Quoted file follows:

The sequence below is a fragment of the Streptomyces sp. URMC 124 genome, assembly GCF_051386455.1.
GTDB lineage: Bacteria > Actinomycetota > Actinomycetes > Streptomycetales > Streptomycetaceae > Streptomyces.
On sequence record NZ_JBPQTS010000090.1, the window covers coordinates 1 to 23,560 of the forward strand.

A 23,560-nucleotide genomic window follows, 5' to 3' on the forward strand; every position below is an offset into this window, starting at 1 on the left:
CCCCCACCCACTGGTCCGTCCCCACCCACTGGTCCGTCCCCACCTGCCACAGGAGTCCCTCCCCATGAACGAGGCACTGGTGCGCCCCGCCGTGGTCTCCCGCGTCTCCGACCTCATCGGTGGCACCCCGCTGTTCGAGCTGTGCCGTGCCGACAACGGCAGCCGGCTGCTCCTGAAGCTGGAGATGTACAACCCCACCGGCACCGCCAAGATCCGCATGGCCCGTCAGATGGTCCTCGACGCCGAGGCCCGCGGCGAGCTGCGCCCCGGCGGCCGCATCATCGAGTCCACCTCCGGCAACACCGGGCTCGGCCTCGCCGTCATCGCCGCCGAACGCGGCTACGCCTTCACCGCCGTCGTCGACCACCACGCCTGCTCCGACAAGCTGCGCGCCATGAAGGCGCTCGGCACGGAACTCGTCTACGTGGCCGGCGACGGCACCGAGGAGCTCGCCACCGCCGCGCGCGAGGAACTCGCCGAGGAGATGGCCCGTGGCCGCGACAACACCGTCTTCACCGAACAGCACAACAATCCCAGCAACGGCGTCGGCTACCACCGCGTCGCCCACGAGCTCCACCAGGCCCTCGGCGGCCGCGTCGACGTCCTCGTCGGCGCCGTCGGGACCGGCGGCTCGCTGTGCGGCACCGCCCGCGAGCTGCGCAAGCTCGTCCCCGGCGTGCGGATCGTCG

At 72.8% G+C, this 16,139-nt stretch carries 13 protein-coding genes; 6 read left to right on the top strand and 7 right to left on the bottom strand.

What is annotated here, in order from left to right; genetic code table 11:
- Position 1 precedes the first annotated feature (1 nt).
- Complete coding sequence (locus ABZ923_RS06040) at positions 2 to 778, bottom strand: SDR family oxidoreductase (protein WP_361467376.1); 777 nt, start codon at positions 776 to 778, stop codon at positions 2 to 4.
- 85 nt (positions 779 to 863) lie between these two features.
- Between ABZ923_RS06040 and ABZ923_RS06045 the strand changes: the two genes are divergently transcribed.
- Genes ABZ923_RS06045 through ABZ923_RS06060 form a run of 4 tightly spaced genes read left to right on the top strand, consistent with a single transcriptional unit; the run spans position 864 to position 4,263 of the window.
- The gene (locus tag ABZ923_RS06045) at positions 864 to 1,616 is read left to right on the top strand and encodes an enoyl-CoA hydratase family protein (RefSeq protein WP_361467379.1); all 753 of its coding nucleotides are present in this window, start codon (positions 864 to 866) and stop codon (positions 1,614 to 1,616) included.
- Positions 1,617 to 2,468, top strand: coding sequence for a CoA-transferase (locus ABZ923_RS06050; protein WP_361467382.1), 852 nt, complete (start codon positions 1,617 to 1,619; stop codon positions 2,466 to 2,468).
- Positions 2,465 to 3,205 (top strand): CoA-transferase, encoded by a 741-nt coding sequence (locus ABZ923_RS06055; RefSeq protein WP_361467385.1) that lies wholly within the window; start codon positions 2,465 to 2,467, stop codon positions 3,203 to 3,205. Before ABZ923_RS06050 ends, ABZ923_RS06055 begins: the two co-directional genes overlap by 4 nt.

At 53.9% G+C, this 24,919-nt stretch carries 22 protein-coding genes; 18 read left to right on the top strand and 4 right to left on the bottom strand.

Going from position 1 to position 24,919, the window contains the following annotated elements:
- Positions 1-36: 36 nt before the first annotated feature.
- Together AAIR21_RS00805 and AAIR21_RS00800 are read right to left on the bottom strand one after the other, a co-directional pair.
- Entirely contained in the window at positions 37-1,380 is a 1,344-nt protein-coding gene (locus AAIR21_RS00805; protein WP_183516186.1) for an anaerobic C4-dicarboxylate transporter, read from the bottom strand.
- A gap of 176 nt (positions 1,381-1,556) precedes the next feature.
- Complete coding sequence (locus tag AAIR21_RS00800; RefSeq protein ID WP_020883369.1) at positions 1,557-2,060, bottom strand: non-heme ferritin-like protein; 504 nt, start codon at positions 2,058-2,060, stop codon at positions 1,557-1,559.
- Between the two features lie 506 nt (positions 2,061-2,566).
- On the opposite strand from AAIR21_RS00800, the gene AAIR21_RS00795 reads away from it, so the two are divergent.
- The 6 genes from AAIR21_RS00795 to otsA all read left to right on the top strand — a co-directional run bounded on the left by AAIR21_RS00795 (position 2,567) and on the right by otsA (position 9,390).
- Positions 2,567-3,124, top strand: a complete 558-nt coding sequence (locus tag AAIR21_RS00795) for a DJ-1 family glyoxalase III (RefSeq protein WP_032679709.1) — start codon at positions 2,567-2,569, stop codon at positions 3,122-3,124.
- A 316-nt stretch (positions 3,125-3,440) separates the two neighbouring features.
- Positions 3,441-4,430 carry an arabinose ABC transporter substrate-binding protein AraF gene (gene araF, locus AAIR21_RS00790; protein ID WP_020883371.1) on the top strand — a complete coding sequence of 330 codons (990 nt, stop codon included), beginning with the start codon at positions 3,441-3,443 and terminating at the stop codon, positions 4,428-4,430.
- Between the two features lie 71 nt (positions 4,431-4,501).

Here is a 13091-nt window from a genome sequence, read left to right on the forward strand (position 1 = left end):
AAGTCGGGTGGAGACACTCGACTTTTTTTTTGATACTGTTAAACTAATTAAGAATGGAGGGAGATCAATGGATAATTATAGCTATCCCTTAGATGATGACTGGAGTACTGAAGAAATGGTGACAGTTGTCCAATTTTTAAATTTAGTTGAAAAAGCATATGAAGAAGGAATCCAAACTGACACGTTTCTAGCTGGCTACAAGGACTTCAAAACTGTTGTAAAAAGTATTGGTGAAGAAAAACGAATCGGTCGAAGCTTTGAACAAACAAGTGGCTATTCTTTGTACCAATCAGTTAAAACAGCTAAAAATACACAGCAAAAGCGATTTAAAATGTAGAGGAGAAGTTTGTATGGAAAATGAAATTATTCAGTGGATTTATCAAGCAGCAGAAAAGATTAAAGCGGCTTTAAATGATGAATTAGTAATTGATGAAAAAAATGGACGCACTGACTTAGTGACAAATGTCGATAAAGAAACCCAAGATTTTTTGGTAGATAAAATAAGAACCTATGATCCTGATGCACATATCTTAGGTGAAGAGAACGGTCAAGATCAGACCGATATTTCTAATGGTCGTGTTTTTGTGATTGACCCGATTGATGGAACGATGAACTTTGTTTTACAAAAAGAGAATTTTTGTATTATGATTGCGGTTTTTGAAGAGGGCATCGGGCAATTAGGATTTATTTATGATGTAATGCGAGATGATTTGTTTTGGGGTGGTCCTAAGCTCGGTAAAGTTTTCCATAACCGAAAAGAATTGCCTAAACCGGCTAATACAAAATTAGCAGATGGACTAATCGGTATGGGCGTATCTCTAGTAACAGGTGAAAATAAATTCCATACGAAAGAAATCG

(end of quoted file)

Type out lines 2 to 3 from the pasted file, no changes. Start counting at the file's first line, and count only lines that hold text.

GTDB lineage: Bacteria > Actinomycetota > Actinomycetes > Streptomycetales > Streptomycetaceae > Streptomyces.
On sequence record NZ_JBPQTS010000090.1, the window covers coordinates 1 to 23,560 of the forward strand.